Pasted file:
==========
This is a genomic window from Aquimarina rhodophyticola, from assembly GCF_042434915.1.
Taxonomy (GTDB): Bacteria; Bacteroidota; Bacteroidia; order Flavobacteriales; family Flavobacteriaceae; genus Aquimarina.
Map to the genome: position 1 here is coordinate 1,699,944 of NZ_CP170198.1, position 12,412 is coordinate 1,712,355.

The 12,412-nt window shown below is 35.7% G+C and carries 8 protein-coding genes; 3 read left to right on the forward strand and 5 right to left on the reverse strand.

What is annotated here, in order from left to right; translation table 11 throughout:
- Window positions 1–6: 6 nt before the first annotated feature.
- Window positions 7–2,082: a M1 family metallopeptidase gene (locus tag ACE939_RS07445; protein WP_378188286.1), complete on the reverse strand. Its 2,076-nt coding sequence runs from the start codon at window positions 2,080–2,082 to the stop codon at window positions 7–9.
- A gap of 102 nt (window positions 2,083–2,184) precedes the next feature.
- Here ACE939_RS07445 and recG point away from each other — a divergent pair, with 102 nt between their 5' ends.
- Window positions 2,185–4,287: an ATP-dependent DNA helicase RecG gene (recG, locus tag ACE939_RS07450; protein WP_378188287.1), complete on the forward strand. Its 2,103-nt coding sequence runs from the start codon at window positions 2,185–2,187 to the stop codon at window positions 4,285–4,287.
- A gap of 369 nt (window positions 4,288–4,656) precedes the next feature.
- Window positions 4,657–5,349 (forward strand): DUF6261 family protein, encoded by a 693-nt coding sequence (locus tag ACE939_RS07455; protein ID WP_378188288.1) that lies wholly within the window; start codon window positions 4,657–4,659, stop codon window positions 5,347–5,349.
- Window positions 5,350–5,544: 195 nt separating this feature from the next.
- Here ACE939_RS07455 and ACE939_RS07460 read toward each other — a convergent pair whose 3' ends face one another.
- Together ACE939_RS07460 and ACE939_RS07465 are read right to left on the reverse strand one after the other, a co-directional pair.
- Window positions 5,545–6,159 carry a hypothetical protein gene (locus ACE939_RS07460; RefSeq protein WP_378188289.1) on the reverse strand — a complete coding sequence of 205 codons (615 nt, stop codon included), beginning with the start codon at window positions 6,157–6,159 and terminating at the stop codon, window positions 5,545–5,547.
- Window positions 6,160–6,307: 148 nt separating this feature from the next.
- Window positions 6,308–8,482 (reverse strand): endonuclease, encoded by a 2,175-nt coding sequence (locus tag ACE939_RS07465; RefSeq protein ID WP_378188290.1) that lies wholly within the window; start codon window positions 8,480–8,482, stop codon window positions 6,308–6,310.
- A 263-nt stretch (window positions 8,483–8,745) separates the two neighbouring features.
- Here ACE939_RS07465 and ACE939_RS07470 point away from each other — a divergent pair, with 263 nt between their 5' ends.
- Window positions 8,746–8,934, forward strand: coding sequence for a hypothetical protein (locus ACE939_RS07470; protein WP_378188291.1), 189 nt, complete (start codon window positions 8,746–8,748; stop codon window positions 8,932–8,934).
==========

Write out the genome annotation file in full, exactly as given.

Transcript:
This is a genomic window from Aquimarina rhodophyticola, from assembly GCF_042434915.1.
Taxonomy (GTDB): Bacteria; Bacteroidota; Bacteroidia; order Flavobacteriales; family Flavobacteriaceae; genus Aquimarina.
Map to the genome: position 1 here is coordinate 1,699,944 of NZ_CP170198.1, position 12,412 is coordinate 1,712,355.

The 12,412-nt window shown below is 35.7% G+C and carries 8 protein-coding genes; 3 read left to right on the forward strand and 5 right to left on the reverse strand.

What is annotated here, in order from left to right; translation table 11 throughout:
- Window positions 1–6: 6 nt before the first annotated feature.
- Window positions 7–2,082: a M1 family metallopeptidase gene (locus tag ACE939_RS07445; protein WP_378188286.1), complete on the reverse strand. Its 2,076-nt coding sequence runs from the start codon at window positions 2,080–2,082 to the stop codon at window positions 7–9.
- A gap of 102 nt (window positions 2,083–2,184) precedes the next feature.
- Here ACE939_RS07445 and recG point away from each other — a divergent pair, with 102 nt between their 5' ends.
- Window positions 2,185–4,287: an ATP-dependent DNA helicase RecG gene (recG, locus tag ACE939_RS07450; protein WP_378188287.1), complete on the forward strand. Its 2,103-nt coding sequence runs from the start codon at window positions 2,185–2,187 to the stop codon at window positions 4,285–4,287.
- A gap of 369 nt (window positions 4,288–4,656) precedes the next feature.
- Window positions 4,657–5,349 (forward strand): DUF6261 family protein, encoded by a 693-nt coding sequence (locus tag ACE939_RS07455; protein ID WP_378188288.1) that lies wholly within the window; start codon window positions 4,657–4,659, stop codon window positions 5,347–5,349.
- Window positions 5,350–5,544: 195 nt separating this feature from the next.
- Here ACE939_RS07455 and ACE939_RS07460 read toward each other — a convergent pair whose 3' ends face one another.
- Together ACE939_RS07460 and ACE939_RS07465 are read right to left on the reverse strand one after the other, a co-directional pair.
- Window positions 5,545–6,159 carry a hypothetical protein gene (locus ACE939_RS07460; RefSeq protein WP_378188289.1) on the reverse strand — a complete coding sequence of 205 codons (615 nt, stop codon included), beginning with the start codon at window positions 6,157–6,159 and terminating at the stop codon, window positions 5,545–5,547.
- Window positions 6,160–6,307: 148 nt separating this feature from the next.
- Window positions 6,308–8,482 (reverse strand): endonuclease, encoded by a 2,175-nt coding sequence (locus tag ACE939_RS07465; RefSeq protein ID WP_378188290.1) that lies wholly within the window; start codon window positions 8,480–8,482, stop codon window positions 6,308–6,310.
- A 263-nt stretch (window positions 8,483–8,745) separates the two neighbouring features.
- Here ACE939_RS07465 and ACE939_RS07470 point away from each other — a divergent pair, with 263 nt between their 5' ends.
- Window positions 8,746–8,934, forward strand: coding sequence for a hypothetical protein (locus ACE939_RS07470; protein WP_378188291.1), 189 nt, complete (start codon window positions 8,746–8,748; stop codon window positions 8,932–8,934).